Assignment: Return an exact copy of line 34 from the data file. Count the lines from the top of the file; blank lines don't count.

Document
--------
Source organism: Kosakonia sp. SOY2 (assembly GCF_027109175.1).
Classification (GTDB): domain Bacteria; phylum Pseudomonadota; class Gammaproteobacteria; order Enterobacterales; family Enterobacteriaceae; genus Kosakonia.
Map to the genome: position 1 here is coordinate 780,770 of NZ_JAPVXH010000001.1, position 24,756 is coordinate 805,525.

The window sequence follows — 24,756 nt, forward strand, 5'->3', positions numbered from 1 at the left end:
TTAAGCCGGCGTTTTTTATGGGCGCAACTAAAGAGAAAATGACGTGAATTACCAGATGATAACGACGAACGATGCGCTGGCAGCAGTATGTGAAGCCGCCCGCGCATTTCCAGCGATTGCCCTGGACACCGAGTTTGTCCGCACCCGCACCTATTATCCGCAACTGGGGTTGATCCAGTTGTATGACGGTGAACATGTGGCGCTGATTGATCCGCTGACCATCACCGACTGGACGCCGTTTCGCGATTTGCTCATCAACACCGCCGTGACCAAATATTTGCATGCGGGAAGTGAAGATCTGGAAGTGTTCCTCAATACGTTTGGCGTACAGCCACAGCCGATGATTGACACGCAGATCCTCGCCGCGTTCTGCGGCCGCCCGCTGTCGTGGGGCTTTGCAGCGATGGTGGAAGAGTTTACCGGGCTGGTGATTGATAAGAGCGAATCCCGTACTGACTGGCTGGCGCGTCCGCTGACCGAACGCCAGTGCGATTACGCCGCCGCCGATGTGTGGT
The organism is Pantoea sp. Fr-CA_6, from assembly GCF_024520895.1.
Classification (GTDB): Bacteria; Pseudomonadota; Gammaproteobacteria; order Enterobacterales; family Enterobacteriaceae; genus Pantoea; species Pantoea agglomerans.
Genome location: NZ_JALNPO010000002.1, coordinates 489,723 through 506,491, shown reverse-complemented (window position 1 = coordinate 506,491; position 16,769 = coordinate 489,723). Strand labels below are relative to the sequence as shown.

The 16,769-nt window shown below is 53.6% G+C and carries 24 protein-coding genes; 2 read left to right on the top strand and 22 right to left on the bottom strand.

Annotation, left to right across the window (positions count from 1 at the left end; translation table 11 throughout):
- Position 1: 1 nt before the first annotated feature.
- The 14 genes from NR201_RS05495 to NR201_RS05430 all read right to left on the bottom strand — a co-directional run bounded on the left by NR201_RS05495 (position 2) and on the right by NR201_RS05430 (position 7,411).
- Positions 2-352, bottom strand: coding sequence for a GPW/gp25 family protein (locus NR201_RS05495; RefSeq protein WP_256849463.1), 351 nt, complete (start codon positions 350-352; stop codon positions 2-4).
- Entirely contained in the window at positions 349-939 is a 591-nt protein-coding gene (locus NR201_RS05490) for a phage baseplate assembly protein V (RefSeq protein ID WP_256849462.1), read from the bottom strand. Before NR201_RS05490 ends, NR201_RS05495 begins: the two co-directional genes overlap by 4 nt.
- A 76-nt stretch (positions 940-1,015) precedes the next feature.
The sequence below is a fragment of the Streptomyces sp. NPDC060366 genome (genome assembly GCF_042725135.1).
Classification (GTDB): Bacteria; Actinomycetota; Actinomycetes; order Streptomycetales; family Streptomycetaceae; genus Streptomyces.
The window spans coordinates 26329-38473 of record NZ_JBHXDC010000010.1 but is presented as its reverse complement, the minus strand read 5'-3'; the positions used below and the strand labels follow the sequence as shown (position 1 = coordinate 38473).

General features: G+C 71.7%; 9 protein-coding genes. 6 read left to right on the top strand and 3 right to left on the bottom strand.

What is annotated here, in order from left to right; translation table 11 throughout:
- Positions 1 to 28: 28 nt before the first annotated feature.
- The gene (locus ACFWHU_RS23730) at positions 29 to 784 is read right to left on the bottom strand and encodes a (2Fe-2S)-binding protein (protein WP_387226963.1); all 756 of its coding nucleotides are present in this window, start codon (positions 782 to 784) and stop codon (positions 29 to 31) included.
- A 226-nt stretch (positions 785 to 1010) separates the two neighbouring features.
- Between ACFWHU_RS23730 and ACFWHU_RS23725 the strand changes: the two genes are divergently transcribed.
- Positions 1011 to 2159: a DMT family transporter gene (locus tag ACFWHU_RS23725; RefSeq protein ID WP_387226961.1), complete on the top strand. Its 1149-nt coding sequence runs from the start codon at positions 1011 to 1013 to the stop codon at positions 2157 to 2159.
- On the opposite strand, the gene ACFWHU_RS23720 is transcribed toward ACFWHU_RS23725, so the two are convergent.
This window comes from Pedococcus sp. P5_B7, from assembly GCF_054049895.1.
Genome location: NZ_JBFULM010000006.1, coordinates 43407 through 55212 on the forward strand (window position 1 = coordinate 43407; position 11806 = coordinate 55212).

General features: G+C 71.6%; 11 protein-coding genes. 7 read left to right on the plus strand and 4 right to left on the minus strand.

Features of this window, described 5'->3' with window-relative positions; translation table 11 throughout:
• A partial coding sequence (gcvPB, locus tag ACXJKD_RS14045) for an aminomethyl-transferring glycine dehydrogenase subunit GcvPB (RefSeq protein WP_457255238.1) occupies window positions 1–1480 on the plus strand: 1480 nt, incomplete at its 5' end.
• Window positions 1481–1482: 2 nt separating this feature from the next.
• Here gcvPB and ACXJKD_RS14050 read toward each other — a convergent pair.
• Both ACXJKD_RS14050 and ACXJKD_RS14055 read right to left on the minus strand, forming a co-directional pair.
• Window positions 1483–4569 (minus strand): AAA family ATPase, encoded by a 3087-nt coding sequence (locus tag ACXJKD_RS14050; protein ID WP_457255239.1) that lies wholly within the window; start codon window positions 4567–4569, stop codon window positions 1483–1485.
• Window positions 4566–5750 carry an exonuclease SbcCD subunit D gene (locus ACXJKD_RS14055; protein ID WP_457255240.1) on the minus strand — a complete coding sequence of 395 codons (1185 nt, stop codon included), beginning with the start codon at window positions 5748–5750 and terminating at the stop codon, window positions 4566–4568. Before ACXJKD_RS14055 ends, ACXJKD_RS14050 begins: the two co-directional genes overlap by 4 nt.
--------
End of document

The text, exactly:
• Both ACXJKD_RS14050 and ACXJKD_RS14055 read right to left on the minus strand, forming a co-directional pair.